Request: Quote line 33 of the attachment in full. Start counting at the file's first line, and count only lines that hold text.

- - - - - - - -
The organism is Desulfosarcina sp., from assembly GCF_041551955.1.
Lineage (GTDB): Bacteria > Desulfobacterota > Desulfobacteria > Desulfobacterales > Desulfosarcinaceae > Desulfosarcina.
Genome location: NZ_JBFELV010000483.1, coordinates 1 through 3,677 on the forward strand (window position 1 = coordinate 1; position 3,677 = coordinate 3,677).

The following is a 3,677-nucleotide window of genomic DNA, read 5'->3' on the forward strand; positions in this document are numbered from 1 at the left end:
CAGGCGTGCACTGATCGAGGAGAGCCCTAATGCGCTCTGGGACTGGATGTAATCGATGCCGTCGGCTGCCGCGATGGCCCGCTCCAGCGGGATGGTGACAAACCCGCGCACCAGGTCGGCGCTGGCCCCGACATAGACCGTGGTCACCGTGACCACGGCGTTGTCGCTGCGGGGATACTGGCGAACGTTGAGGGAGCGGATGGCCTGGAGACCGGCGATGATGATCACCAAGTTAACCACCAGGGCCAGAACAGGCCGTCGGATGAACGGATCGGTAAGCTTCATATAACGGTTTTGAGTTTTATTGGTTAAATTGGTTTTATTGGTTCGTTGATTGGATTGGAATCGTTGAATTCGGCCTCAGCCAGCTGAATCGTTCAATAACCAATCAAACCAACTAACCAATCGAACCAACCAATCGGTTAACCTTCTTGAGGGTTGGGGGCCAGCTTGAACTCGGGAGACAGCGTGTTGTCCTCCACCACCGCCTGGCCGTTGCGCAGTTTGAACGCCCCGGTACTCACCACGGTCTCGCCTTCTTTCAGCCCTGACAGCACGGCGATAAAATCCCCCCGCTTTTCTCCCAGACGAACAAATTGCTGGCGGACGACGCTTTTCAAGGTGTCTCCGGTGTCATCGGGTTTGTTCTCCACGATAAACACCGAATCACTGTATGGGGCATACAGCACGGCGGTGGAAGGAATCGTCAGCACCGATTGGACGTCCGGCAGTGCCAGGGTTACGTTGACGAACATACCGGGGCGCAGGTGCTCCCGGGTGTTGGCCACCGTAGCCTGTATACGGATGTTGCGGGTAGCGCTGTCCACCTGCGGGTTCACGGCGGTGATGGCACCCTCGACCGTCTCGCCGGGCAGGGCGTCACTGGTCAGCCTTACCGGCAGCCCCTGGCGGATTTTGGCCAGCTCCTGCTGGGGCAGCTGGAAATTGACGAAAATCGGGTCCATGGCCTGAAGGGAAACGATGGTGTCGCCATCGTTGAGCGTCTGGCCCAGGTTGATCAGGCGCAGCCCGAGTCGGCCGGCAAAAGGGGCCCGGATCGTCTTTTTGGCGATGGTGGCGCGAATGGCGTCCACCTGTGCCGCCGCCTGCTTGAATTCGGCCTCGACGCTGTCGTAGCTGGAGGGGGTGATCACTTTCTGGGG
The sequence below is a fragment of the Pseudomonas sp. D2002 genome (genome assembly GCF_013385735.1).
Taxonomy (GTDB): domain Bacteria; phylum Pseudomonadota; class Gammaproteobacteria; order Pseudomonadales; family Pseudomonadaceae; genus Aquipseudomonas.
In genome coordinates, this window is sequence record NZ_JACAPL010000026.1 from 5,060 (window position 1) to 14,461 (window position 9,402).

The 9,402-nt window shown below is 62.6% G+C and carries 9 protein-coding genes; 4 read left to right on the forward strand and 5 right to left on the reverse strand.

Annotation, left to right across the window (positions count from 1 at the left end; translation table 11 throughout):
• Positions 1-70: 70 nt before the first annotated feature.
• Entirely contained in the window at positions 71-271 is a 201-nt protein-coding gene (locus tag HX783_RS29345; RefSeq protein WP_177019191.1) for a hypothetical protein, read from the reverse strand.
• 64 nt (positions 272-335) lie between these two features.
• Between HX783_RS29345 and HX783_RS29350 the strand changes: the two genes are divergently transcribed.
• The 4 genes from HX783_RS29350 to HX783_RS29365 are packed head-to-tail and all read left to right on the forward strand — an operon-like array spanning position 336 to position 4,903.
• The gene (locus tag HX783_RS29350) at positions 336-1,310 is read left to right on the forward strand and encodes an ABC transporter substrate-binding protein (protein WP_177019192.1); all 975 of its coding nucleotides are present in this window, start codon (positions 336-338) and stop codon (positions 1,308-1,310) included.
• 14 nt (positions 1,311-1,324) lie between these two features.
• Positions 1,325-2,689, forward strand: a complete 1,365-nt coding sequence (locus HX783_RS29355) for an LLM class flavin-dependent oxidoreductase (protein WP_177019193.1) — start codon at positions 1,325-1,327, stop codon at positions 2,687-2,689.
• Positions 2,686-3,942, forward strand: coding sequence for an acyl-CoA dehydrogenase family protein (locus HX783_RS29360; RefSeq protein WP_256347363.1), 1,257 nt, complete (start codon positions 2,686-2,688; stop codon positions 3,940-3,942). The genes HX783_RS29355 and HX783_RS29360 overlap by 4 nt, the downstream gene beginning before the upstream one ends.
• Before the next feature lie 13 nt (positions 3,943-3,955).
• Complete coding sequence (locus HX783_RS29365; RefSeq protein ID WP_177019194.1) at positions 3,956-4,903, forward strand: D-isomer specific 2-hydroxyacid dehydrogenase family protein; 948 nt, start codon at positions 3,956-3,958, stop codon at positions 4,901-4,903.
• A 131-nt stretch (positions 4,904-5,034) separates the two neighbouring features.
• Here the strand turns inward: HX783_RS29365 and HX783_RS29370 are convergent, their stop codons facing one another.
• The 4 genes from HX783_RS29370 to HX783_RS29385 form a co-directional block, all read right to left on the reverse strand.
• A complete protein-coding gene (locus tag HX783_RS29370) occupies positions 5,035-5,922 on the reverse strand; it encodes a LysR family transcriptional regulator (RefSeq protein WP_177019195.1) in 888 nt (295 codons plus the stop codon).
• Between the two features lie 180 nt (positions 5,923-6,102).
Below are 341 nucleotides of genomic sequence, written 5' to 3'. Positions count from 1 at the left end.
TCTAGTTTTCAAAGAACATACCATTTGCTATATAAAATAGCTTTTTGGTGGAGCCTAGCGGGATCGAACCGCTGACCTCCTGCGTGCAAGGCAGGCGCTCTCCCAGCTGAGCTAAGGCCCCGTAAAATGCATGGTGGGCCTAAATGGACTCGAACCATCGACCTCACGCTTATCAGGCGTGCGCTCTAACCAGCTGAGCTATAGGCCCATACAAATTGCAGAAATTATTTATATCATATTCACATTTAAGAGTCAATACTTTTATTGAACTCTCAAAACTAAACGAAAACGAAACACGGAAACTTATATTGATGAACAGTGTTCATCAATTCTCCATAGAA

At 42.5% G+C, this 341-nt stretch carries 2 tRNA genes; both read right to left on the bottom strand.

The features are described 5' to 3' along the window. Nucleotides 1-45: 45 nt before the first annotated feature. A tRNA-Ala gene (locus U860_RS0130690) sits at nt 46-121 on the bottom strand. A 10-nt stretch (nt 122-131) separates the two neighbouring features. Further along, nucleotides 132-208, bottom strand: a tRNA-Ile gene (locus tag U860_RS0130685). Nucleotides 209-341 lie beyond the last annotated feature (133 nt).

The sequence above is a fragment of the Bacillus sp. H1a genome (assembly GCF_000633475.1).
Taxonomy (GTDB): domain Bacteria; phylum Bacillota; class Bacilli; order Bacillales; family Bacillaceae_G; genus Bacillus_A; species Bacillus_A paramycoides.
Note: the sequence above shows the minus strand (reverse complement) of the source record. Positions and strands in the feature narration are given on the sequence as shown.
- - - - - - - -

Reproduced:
Note: the sequence above shows the minus strand (reverse complement) of the source record. Positions and strands in the feature narration are given on the sequence as shown.